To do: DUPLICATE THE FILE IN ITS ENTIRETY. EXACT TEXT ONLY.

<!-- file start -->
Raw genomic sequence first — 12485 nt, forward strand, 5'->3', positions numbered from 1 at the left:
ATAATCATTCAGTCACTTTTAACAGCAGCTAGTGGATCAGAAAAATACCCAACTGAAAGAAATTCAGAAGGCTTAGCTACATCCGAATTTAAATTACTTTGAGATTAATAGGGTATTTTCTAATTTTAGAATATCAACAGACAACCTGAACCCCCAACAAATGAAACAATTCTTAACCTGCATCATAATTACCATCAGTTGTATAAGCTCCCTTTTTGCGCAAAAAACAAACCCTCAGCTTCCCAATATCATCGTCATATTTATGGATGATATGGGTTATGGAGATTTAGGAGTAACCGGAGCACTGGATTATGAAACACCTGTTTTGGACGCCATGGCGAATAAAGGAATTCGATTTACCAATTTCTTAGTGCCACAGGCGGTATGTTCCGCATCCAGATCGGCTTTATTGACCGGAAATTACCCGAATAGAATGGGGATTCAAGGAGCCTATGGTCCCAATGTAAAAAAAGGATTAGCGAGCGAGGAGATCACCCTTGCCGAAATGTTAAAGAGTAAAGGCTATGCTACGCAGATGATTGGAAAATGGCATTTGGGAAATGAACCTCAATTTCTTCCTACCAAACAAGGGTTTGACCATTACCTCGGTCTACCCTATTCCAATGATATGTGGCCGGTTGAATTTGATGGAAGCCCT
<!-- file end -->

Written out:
Raw genomic sequence first — 12485 nt, forward strand, 5'->3', positions numbered from 1 at the left:
ATAATCATTCAGTCACTTTTAACAGCAGCTAGTGGATCAGAAAAATACCCAACTGAAAGAAATTCAGAAGGCTTAGCTACATCCGAATTTAAATTACTTTGAGATTAATAGGGTATTTTCTAATTTTAGAATATCAACAGACAACCTGAACCCCCAACAAATGAAACAATTCTTAACCTGCATCATAATTACCATCAGTTGTATAAGCTCCCTTTTTGCGCAAAAAACAAACCCTCAGCTTCCCAATATCATCGTCATATTTATGGATGATATGGGTTATGGAGATTTAGGAGTAACCGGAGCACTGGATTATGAAACACCTGTTTTGGACGCCATGGCGAATAAAGGAATTCGATTTACCAATTTCTTAGTGCCACAGGCGGTATGTTCCGCATCCAGATCGGCTTTATTGACCGGAAATTACCCGAATAGAATGGGGATTCAAGGAGCCTATGGTCCCAATGTAAAAAAAGGATTAGCGAGCGAGGAGATCACCCTTGCCGAAATGTTAAAGAGTAAAGGCTATGCTACGCAGATGATTGGAAAATGGCATTTGGGAAATGAACCTCAATTTCTTCCTACCAAACAAGGGTTTGACCATTACCTCGGTCTACCCTATTCCAATGATATGTGGCCGGTTGAATTTGATGGAAGCCCT